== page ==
- In the spot market, onshore yuan opened at 6.4380 per dollar and was changing hands at 6.4330 at midday, 15 pips firmer than the previous late session close.
SHANGHAI: China's yuan inched higher against the dollar on Monday, even against a weaker fixing, after a senior central bank official over the weekend reiterated no change to the currency policy.
Deputy governor of the central bank, Liu Guoqiang, said on Sunday that fluctuations in either direction will become the norm for China's currency, with the yuan exchange rate continuing to depend on market supply and demand, as well as changes in global financial markets.
"China's central bank crashed the speculation about possible currency regime change," said Tommy Xie, head of Greater China research at OCBC Bank in Singapore.
"The People's Bank of China (PBOC) reiterated that its managed floating exchange rate system based on market demand and supply with reference to a basket of currencies will remain suitable for the foreseeable future."
Currency traders said Liu's remarks clarified earlier comments from central bank researchers that had unnerved the market, especially exporters. One research felt China should free up the exchange rate over time to support wider global adoption of the currency, while the other said the exchange rate target could be dropped to allow further strengthening to offset rising commodity prices.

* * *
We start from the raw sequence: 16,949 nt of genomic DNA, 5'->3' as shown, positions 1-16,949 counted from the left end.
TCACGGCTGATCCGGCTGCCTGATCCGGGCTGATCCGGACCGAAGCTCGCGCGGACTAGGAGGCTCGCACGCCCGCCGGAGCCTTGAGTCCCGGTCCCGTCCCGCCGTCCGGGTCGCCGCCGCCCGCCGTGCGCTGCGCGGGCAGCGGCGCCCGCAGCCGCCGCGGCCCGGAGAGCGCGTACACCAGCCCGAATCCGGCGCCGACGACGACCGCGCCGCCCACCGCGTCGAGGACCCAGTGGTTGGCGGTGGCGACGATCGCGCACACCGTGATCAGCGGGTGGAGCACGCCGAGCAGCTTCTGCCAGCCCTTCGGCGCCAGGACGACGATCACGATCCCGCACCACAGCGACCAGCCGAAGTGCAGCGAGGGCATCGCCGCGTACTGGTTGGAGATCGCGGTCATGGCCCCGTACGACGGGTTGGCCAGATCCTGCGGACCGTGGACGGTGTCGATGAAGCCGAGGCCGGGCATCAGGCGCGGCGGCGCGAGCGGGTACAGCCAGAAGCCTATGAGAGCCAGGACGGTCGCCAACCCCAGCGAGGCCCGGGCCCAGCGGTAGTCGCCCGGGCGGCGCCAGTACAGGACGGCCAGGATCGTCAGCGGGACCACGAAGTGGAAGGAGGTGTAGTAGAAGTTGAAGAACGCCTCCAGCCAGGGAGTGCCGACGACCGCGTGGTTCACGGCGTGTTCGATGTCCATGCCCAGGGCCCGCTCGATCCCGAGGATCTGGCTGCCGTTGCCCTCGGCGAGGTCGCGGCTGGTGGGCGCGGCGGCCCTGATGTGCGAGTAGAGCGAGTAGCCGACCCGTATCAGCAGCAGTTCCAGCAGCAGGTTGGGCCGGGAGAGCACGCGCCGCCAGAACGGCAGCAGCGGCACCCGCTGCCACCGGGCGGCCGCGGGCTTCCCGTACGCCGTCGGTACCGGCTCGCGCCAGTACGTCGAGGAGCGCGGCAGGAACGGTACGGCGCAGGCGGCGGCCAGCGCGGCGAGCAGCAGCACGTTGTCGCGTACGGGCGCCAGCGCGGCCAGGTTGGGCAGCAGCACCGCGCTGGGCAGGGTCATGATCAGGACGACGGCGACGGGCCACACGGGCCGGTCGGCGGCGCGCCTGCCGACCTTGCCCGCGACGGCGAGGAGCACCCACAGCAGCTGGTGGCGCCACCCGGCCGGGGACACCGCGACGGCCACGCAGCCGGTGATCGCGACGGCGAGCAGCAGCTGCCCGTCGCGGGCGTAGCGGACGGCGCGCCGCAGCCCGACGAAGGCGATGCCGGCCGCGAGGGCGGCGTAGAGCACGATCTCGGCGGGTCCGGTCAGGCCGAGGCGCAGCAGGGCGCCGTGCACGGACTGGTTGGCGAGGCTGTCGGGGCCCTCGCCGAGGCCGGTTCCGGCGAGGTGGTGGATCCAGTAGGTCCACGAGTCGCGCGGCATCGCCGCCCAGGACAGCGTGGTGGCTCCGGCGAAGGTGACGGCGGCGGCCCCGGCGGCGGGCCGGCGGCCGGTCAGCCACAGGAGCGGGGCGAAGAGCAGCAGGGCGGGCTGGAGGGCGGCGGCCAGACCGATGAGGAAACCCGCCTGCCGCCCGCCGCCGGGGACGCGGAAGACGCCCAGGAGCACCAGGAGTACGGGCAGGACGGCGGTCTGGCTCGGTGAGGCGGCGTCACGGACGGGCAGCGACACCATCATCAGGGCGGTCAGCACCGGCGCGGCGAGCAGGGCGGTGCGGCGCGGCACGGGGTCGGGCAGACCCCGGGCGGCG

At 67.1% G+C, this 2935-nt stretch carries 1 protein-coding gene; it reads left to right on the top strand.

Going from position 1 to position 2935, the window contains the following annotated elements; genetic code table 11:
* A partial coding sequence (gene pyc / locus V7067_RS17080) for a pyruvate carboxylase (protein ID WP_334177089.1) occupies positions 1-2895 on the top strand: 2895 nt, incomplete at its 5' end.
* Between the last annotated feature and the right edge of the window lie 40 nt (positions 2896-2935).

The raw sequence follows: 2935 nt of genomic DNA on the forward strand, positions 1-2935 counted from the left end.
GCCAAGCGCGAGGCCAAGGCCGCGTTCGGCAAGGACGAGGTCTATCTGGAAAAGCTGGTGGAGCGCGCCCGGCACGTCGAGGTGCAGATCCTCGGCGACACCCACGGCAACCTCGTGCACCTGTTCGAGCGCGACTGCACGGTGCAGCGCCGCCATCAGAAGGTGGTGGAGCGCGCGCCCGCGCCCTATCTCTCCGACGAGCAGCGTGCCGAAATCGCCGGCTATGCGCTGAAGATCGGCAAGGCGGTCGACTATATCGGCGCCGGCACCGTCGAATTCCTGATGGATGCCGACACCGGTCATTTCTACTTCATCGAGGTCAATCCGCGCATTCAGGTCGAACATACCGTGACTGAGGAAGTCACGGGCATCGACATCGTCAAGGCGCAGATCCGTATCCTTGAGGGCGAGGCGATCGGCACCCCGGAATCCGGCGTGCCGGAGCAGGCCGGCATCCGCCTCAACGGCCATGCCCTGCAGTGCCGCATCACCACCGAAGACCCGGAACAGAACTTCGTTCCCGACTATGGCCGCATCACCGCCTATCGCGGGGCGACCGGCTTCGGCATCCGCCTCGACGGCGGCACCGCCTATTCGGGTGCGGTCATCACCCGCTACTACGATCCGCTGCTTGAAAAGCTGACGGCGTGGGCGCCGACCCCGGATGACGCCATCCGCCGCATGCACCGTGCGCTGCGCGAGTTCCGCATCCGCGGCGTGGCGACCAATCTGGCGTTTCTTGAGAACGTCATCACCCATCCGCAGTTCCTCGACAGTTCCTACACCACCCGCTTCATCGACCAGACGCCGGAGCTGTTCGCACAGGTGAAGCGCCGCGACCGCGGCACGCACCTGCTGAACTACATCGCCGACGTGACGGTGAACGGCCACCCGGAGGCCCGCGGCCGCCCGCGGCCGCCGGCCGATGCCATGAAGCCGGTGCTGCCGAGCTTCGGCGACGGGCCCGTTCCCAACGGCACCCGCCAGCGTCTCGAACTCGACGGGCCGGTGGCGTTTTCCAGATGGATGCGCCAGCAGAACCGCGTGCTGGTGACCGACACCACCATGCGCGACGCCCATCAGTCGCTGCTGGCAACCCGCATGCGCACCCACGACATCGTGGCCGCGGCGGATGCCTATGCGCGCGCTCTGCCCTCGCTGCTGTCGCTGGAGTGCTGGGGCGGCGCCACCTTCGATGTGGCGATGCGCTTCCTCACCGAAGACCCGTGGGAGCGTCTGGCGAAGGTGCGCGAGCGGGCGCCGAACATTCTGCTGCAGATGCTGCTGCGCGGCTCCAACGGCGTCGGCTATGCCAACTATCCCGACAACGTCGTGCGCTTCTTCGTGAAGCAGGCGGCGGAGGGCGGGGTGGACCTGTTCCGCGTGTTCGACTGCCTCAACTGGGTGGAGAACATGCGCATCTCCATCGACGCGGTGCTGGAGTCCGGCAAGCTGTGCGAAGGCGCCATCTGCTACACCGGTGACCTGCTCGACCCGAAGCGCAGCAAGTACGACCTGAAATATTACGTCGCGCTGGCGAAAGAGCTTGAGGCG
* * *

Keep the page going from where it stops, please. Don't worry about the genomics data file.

Prior to market opening, the PBOC set the midpoint rate at 6.4408 per dollar, 108 pips or 0.17% weaker than the previous fix of 6.43.
In the spot market, onshore yuan opened at 6.4380 per dollar and was changing hands at 6.4330 at midday, 15 pips firmer than the previous late session close.
Some traders said that after the central bank's comments on the weekend, the yuan hugged a tight range of about 70 pips on Monday morning, tracking the dollar's movements.
A foreign bank trader said that as higher dollar demand is expected due to upcoming corporate dividend payments, many of the bank's clients are adopting a wait-and-see approach and holding off on converting their dollar receipts to yuan.
Overseas-listed Chinese companies usually have to make their interim dividend payments between May and August, and such seasonal FX purchases could pile downward pressure on the yuan. Standard Chartered had expected total dividend payments would reach $84 billion this year.
In global markets, the dollar hovered near a three-month low, as investors wound back bets on earlier US rate hikes.
By midday, the global dollar index fell to 90.021 from the previous close of 90.033, while the offshore yuan was trading at 6.432 per dollar.